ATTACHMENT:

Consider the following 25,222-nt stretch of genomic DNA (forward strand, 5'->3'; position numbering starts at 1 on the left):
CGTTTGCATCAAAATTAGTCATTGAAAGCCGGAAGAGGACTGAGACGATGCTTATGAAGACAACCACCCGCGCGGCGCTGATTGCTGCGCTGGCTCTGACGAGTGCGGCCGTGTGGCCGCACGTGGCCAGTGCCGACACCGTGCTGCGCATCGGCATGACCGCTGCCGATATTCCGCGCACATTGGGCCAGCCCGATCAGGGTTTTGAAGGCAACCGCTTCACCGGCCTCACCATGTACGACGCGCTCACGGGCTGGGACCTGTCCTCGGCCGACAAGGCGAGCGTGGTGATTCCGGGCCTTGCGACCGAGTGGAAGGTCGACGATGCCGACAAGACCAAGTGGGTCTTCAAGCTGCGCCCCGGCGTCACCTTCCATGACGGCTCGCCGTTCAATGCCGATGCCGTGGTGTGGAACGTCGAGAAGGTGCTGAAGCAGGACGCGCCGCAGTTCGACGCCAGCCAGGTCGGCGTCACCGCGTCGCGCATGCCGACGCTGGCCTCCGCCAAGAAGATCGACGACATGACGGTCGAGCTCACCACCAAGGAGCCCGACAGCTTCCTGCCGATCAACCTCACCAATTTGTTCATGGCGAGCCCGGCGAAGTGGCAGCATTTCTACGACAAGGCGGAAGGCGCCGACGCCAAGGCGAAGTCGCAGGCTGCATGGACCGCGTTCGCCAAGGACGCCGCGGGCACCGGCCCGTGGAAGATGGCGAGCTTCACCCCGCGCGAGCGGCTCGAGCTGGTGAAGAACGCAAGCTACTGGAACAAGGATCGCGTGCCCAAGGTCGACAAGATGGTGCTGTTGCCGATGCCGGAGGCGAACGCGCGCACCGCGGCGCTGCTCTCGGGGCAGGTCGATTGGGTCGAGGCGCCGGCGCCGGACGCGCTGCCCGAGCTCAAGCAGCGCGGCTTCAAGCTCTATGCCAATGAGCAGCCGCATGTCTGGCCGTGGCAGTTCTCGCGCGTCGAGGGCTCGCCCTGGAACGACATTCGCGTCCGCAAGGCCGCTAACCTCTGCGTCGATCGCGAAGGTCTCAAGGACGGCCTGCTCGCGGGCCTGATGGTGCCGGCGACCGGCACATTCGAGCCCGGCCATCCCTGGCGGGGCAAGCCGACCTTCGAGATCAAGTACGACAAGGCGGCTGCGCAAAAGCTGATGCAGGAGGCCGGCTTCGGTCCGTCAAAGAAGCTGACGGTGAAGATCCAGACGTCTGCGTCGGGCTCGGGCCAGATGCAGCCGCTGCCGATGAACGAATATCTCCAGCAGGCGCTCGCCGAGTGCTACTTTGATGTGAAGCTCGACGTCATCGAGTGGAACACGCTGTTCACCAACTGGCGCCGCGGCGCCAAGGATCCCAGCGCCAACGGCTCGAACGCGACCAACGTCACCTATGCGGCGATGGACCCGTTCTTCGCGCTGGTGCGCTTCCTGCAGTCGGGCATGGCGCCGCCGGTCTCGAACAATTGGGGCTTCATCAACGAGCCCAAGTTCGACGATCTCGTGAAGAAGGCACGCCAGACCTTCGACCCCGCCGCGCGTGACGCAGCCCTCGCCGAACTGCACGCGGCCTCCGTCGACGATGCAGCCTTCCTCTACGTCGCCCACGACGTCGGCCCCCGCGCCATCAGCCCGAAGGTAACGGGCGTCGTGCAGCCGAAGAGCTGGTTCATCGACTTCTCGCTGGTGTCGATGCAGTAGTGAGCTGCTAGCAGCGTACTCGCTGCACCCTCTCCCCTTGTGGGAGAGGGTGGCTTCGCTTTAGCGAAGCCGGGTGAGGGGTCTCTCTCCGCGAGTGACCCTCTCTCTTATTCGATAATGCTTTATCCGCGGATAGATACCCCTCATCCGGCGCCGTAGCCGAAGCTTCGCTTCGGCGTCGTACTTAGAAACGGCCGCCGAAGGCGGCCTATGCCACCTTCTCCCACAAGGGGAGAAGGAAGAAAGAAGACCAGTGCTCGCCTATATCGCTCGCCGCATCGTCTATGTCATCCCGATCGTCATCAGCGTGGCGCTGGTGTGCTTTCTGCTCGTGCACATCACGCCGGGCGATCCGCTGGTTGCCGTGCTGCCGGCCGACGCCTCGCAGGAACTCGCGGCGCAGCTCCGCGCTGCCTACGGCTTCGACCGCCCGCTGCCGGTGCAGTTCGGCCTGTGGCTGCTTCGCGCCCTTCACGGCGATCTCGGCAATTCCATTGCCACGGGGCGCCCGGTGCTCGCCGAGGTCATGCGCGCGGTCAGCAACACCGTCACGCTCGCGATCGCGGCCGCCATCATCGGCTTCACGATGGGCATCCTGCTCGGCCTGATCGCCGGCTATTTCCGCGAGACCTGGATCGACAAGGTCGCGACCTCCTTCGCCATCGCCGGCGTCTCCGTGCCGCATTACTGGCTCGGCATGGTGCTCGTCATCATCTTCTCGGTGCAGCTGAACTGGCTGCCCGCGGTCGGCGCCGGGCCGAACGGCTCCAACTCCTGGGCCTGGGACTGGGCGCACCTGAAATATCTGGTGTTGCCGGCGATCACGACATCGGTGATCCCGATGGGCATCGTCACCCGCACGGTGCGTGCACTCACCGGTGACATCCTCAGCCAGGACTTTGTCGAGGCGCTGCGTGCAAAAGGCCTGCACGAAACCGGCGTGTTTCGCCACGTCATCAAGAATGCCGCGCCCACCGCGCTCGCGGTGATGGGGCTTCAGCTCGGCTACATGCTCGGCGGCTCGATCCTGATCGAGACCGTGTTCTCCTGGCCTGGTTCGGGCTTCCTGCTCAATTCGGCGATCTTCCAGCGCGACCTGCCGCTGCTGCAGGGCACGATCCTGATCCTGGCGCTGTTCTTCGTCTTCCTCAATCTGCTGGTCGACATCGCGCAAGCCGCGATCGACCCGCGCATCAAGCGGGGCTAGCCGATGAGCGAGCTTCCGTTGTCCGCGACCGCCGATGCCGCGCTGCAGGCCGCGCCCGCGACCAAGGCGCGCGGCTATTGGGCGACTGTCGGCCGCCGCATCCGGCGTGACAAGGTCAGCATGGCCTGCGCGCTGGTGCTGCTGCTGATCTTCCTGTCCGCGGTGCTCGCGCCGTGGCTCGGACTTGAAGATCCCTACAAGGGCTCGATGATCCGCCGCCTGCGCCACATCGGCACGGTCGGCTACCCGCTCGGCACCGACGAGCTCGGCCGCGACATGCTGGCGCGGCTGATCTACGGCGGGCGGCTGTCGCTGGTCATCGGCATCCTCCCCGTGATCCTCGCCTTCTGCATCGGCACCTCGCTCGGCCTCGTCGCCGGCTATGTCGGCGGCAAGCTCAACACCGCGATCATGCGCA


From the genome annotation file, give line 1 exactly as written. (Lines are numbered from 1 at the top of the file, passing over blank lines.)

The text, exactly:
Consider the following 25,222-nt stretch of genomic DNA (forward strand, 5'->3'; position numbering starts at 1 on the left):